Dear Uncle Mat 

I’m obese. Well, I don’t think I am, but my doctor says that I am. I understand that I’m not the skinniest I’ve been; I’ll admit, I’ve let myself go. But obese?! Come on!  I weigh 157 pounds and I’m 5’ 3”.  I’ve told my friends that my doctor says I’m obese, and they can’t believe it, either. I work out three times a week jumping rope for at least 30 minutes, and I’m still this weight. I’m Hispanic so I have the titties and the ass to match.  My question to you: Is there a different set of measurements for Hispanic women?  I don’t feel unhealthy at all, but the statistics are making me feel like a cow. 

— Not a Cow 

Dear Not a Cow, 

To quote the Smiths, “Some girls are bigger than others and some girls’ mothers are bigger than other girls’ mothers.” A dark and catchy tune, this little snippet of the song does hold some truth. You may be genetically a slightly bigger girl and would look ridiculous and maybe even unhealthy if you weighed 115 pounds. That is not an excuse to ignore your health, just a reminder that no one is really supposed to look like an Olsen twin.

I looked at a few different body-mass index scales (I didn’t find any that were just for Hispanic women), and none of them classified you as obese. You are, however, smack in the middle of overweight and looking down the road at obesity. You are already at higher risk for certain health problems related to body weight, like high blood pressure and heart disease.

A positive outlook and good self-image are important in life, and you seem to have that. Boobs and butt are awesome and can bring the boys to your yard, but don’t let them fool you; they can grow proportionally with the rest of you when you pack on weight and trick your eye. You can love yourself and your body and still want to make improvements. You like how you look, so make your goal about being healthy and not looking a certain way.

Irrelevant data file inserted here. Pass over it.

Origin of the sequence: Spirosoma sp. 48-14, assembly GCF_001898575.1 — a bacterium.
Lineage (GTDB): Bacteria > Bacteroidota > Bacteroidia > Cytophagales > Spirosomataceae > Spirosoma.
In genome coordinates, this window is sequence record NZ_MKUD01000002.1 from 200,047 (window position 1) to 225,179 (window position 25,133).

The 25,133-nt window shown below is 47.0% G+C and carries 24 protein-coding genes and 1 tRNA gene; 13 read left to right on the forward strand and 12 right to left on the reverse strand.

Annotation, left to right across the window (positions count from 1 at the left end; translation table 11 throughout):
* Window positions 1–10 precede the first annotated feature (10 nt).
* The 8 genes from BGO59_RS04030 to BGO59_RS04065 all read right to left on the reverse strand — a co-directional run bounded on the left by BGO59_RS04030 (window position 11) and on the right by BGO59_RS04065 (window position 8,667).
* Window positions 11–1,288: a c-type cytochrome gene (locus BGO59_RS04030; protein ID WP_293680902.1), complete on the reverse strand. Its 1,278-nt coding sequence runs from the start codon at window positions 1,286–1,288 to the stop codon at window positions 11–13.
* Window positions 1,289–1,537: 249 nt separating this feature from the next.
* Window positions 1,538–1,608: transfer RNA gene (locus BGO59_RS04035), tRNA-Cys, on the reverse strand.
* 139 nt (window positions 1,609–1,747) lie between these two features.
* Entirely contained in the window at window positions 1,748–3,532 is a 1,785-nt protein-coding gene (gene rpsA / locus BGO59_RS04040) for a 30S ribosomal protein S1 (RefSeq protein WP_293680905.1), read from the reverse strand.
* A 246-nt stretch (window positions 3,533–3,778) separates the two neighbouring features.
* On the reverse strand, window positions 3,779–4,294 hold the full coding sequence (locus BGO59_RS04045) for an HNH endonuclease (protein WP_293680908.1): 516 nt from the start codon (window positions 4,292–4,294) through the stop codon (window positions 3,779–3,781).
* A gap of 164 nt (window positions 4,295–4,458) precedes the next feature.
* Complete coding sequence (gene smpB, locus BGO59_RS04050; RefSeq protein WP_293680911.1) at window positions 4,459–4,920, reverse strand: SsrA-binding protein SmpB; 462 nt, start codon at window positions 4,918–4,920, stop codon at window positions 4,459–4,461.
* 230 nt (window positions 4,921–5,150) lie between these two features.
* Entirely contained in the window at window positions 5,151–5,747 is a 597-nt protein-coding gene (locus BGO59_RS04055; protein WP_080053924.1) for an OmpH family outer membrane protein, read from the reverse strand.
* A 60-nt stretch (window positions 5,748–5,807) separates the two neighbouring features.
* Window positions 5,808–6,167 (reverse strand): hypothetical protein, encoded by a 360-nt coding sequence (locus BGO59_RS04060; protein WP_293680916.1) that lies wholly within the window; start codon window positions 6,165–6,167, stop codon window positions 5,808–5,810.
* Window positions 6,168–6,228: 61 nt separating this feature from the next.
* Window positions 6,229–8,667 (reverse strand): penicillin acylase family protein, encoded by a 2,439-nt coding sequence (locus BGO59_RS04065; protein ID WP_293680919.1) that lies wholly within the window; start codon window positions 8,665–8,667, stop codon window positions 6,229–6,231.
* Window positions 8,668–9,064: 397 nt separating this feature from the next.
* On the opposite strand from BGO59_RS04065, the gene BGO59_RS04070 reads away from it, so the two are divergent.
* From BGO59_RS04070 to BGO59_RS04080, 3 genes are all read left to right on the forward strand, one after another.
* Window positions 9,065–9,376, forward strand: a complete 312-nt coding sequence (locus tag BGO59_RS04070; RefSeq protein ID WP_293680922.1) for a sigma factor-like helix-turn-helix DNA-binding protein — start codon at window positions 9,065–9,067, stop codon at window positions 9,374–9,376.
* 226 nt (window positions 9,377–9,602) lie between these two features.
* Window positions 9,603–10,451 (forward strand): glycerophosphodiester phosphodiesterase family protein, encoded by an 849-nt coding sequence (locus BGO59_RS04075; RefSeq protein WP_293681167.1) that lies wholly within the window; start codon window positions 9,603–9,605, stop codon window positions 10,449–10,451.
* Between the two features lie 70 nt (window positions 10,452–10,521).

I noticed you didn’t mention your eating habits. I am going to guess they are somewhere between bad and native San Antonian. Breakfast tacos are not a food group, and you need to eat a cup of salsa before it counts as a vegetable serving. If you are exercising three times a week and still gaining weight, you may want to talk to a nutritionist and look for a balance in your lifestyle.

The ’80s ruined the word “diet,” and culturally we continue to warp its meaning. A diet is what you eat. There are special diets for losing weight, but everyone has a diet, good or bad or extreme. You just need to define yours and maybe cut back your consumption of certain foods. A diet should not be about a quick fix, but about changing your lifestyle in a way that is healthy and can be maintained over your lifetime.

Jumping rope is great cardiovascular exercise, and 30 minutes of it is no small feat. Unfortunately, your body gets used to routine exercise, and it will not work as a calorie-burner if you do the same activity all of the time. You need to mix up your routine a bit. Try some yoga or a cardio boot-camp-style group exercise class. These are great ways to burn some fat and build a little muscle. You’ll become stronger and learn new exercises you can practice on your own for the rest of your life.

Another great way to improve your health is to take up a sport and train to improve your performance. This way you stop looking at a scale and pay attention to your performance goals. Running, triathalons, tennis, golf, softball, and even frisbee golf are supposedly fun social outlets as well. You’ll make more friends, and the exercise becomes more engaging and about getting together and having fun or kicking someone’s ass.

Whatever you do, keep your positive outlook, your supportive friends, and take care of yourself. Don’t let a word define you.

Much love and luck,

Your Uncle Mat 

Uncle Mat answers questions about
relationships, sex, pets, and art. Email him at
dearunclemat@sacurrent.com, myspace.com/
yourunclemat, or check out the Dear Uncle Mat Page on Facebook. Your true identity is safe with him.


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